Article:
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Parties' leaders divided over the use of stolen campaign materials

Will the major parties put materials stolen by foreign adversaries to use during the 2018 campaigns?
A person man uses a laptop. (Karl-Josef Hildenbrand/dpa/AP)
A person man uses a laptop.

About a year ago, with U.S. intelligence officials warning of future foreign attacks on American elections, the Washington Post's Greg Sargent reported on a formal request from the Democratic Congressional Campaign Committee to its Republican counterpart, seeking a "united front." Specifically, the DCCC hoped to create a "joint plan" against any Russian efforts to undermine the 2018 midterm elections.

Republicans rejected the outreach, questioning the Dems' sincerity.

About a month ago, Democrats gave this another try, but a spokesperson for the National Republican Congressional Committee told The Atlantic that the party hadn't responded due to a lack of "trust."

CNN reported yesterday that the debate isn't over.

The heads of the House Democratic and Republican campaign arms clashed Thursday over whether their candidates should use hacked emails and documents in midterm races this fall.Rep. Ben Ray Lujan, the chairman of the Democratic Congressional Campaign Committee, said campaigns should "absolutely not" use those materials against opponents "in any form or fashion."But his counterpart at the National Republican Congressional Committee, Rep. Steve Stivers, said he wouldn't "run down one of my candidates for using something that's in the public domain."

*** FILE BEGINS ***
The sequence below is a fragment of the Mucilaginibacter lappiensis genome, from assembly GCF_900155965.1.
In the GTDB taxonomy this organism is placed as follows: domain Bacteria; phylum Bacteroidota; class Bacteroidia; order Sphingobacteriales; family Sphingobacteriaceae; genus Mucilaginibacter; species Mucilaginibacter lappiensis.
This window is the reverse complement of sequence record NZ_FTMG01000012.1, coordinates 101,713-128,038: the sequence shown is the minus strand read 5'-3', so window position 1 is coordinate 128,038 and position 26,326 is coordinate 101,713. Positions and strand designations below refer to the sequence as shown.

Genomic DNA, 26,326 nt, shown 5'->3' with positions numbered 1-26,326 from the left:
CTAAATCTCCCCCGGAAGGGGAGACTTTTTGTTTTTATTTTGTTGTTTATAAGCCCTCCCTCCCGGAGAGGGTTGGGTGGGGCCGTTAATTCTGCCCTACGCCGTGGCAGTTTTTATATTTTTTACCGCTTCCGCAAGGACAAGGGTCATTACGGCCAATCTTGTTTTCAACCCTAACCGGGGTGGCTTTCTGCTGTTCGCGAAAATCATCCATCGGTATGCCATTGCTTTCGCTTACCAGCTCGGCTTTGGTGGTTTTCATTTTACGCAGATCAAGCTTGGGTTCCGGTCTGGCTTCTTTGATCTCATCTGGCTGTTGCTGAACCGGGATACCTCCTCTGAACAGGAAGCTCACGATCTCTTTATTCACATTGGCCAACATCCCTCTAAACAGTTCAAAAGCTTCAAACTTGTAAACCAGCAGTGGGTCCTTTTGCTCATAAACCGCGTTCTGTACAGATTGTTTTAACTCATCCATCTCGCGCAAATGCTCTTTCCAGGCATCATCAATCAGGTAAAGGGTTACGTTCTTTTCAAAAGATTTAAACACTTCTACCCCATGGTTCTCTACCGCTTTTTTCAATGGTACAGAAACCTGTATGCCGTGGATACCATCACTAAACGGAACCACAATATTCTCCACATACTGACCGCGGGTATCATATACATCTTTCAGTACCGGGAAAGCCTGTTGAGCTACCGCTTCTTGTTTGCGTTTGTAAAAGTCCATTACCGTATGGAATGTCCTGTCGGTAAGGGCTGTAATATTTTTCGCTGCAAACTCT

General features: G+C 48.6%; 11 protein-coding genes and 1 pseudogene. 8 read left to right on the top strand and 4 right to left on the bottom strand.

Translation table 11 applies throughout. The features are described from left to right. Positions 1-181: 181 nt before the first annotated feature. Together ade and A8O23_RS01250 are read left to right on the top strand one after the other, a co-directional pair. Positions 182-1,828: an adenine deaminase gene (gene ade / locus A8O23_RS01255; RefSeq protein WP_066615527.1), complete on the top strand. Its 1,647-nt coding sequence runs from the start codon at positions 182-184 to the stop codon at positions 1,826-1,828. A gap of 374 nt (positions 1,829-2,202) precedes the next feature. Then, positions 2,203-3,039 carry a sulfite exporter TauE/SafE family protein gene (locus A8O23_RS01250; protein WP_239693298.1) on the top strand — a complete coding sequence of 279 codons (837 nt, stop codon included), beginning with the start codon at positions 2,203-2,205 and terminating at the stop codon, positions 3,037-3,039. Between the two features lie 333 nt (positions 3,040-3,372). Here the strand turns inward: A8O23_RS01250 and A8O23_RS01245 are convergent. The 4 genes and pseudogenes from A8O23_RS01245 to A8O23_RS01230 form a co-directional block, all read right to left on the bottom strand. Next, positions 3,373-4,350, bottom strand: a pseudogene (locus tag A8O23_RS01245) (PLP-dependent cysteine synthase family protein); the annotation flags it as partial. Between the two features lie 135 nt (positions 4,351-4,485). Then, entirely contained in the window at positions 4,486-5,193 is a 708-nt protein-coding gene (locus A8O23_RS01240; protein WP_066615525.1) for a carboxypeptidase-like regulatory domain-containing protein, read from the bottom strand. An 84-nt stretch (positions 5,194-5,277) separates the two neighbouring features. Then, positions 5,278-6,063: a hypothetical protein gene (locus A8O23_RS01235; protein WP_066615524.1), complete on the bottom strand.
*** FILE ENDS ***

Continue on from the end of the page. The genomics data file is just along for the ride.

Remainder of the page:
The trouble, of course, is about creating incentives for theft.

If the parties agreed not to use materials stolen by foreign adversaries -- say, Russia, to pick a country at random -- then thieves hoping to influence our elections might make less of an effort in this area. But if Russians had confidence that they could steal materials, push them into "the public domain," and have Republicans use the information to win elections, this would encourage them to commit more crimes.

In fairness, this was not the lawmakers' final word on the subject. At the event hosted by NBC News and the Wall Street Journal, Stivers added, "We want to try to figure out if there's a way to come together on all this stuff," and he and Lujan were scheduled to meet later in the day to explore possible options. (They disagreed, naturally, on who initiated the meeting.)

As best as I can tell, the two haven't reached any kind of agreement, at least not yet. Watch this space.